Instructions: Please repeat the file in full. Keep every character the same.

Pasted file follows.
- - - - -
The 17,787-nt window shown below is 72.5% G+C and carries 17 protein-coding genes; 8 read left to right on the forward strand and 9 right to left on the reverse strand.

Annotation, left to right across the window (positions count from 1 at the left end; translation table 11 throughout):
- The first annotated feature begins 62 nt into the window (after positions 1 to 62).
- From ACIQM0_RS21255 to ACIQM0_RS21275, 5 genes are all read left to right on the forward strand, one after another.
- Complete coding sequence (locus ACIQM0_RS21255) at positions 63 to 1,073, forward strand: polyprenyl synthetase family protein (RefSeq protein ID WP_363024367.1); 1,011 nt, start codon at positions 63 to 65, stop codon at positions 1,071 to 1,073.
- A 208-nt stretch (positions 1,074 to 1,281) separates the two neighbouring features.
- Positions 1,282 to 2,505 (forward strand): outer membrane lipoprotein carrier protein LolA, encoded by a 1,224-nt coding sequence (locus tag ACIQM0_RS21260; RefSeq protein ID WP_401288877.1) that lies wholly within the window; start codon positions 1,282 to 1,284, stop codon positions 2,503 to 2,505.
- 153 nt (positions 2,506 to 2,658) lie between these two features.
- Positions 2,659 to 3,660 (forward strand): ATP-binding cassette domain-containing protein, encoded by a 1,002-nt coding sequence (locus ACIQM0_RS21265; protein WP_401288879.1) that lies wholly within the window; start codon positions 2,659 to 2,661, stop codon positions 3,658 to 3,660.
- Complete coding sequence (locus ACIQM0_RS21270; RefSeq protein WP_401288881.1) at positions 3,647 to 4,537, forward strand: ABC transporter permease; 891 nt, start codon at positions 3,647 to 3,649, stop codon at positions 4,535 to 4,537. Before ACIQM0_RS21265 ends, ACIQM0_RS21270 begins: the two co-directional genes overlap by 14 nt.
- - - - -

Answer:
The 17,787-nt window shown below is 72.5% G+C and carries 17 protein-coding genes; 8 read left to right on the forward strand and 9 right to left on the reverse strand.

Annotation, left to right across the window (positions count from 1 at the left end; translation table 11 throughout):
- The first annotated feature begins 62 nt into the window (after positions 1 to 62).
- From ACIQM0_RS21255 to ACIQM0_RS21275, 5 genes are all read left to right on the forward strand, one after another.
- Complete coding sequence (locus ACIQM0_RS21255) at positions 63 to 1,073, forward strand: polyprenyl synthetase family protein (RefSeq protein ID WP_363024367.1); 1,011 nt, start codon at positions 63 to 65, stop codon at positions 1,071 to 1,073.
- A 208-nt stretch (positions 1,074 to 1,281) separates the two neighbouring features.
- Positions 1,282 to 2,505 (forward strand): outer membrane lipoprotein carrier protein LolA, encoded by a 1,224-nt coding sequence (locus tag ACIQM0_RS21260; RefSeq protein ID WP_401288877.1) that lies wholly within the window; start codon positions 1,282 to 1,284, stop codon positions 2,503 to 2,505.
- 153 nt (positions 2,506 to 2,658) lie between these two features.
- Positions 2,659 to 3,660 (forward strand): ATP-binding cassette domain-containing protein, encoded by a 1,002-nt coding sequence (locus ACIQM0_RS21265; protein WP_401288879.1) that lies wholly within the window; start codon positions 2,659 to 2,661, stop codon positions 3,658 to 3,660.
- Complete coding sequence (locus ACIQM0_RS21270; RefSeq protein WP_401288881.1) at positions 3,647 to 4,537, forward strand: ABC transporter permease; 891 nt, start codon at positions 3,647 to 3,649, stop codon at positions 4,535 to 4,537. Before ACIQM0_RS21265 ends, ACIQM0_RS21270 begins: the two co-directional genes overlap by 14 nt.